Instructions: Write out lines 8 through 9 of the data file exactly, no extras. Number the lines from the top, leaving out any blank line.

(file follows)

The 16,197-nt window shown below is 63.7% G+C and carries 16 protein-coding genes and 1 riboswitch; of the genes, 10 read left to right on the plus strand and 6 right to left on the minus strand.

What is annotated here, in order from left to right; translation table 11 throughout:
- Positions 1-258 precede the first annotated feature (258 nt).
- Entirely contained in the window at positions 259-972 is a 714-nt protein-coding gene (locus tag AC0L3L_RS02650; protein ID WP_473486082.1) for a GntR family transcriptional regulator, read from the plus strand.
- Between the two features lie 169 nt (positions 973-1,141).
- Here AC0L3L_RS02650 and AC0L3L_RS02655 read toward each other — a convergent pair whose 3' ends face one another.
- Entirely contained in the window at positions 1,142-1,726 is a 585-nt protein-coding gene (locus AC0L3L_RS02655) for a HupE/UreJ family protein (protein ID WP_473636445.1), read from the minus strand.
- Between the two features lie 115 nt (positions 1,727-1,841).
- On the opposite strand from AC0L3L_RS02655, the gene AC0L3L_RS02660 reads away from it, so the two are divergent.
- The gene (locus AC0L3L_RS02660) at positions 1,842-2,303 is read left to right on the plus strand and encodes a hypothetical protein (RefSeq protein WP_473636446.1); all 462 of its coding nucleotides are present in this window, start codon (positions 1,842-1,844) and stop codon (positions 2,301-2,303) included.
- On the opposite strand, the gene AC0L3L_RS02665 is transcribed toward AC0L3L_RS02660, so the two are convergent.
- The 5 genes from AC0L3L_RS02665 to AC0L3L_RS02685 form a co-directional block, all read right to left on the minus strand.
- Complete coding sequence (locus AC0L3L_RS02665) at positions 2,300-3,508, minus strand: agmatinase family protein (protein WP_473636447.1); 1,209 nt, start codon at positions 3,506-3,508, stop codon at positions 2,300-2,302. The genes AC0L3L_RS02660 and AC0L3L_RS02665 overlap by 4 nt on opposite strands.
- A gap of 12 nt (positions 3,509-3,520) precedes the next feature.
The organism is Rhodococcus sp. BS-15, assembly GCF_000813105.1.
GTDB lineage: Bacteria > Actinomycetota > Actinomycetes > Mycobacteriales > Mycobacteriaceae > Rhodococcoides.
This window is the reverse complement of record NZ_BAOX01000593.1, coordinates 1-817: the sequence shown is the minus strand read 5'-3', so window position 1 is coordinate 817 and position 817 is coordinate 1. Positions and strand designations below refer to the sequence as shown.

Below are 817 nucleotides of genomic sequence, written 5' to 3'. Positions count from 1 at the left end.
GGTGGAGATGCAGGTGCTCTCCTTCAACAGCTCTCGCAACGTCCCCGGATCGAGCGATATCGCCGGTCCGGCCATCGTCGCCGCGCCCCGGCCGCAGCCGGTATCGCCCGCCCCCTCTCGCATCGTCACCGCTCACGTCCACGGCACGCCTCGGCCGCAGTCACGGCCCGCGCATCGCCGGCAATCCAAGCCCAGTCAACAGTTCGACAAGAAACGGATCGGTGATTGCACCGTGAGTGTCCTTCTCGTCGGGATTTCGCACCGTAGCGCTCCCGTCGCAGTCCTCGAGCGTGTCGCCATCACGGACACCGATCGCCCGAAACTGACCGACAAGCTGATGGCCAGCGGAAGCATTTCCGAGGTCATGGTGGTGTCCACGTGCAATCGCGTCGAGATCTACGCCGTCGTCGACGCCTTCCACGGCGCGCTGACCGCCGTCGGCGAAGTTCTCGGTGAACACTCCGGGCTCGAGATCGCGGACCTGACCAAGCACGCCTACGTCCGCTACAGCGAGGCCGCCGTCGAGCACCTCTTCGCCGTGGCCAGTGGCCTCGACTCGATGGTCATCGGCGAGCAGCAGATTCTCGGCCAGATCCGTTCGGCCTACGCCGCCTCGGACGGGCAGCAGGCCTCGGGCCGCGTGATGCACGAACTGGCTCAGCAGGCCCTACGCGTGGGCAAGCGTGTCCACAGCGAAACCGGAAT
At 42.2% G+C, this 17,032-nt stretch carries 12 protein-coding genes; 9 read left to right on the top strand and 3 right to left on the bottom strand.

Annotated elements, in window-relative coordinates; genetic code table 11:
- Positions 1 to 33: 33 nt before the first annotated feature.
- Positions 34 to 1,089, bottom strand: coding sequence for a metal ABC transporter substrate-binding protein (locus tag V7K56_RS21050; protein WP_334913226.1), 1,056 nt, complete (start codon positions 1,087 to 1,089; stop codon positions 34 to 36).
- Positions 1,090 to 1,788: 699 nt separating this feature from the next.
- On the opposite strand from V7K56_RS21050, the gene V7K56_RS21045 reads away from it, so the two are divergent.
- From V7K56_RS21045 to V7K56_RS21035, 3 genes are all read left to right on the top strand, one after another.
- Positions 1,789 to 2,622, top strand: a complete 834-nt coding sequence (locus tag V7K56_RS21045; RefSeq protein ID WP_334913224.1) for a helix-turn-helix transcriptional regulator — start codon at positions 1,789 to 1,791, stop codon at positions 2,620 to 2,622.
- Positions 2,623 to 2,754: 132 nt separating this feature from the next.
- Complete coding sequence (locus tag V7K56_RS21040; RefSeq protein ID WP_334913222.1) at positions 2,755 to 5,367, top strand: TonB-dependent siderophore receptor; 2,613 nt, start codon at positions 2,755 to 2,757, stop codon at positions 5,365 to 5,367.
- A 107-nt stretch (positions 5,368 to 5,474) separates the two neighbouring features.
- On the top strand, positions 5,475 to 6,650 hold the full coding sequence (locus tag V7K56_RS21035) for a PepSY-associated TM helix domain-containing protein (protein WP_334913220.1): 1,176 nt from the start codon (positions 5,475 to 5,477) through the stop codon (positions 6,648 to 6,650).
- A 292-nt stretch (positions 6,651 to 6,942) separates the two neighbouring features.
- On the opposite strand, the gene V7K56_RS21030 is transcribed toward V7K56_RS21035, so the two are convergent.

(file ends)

- Between the two features lie 115 nt (positions 1,727-1,841).
- On the opposite strand from AC0L3L_RS02655, the gene AC0L3L_RS02660 reads away from it, so the two are divergent.